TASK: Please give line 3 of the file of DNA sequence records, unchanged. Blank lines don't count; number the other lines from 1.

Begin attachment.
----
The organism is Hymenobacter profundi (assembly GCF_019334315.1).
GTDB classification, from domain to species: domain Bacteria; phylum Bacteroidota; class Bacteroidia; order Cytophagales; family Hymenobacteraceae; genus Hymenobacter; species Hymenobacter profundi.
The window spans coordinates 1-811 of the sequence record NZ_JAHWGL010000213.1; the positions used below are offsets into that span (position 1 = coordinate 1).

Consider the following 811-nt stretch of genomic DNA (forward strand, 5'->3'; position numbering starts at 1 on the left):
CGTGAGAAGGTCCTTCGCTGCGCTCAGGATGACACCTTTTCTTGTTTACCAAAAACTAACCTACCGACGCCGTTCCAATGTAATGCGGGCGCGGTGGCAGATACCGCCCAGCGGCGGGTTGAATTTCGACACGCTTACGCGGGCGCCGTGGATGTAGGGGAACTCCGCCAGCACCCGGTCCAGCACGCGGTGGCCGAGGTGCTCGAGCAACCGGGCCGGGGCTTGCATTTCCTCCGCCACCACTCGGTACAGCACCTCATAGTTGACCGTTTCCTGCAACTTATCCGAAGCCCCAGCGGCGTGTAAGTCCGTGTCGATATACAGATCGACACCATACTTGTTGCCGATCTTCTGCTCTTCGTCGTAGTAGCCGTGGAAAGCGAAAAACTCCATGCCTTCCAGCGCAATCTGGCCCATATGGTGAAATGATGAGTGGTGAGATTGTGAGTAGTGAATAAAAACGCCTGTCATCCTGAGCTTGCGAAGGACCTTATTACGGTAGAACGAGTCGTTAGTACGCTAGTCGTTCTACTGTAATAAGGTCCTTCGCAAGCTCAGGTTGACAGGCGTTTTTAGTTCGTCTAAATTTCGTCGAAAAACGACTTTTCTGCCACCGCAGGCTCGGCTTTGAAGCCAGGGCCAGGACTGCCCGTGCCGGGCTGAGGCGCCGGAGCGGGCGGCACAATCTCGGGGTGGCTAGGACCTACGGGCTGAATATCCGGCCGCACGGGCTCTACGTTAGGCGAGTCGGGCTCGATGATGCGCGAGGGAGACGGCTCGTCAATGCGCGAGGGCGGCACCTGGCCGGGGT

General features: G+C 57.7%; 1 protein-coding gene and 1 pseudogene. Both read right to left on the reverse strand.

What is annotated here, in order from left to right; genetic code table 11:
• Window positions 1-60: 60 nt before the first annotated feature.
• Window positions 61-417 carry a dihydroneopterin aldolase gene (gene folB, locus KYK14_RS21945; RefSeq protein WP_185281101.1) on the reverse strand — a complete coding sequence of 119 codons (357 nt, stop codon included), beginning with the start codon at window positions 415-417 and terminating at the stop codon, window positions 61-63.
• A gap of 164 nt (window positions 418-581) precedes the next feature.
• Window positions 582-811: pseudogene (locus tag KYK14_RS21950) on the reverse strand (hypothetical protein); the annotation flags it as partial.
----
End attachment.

The window spans coordinates 1-811 of the sequence record NZ_JAHWGL010000213.1; the positions used below are offsets into that span (position 1 = coordinate 1).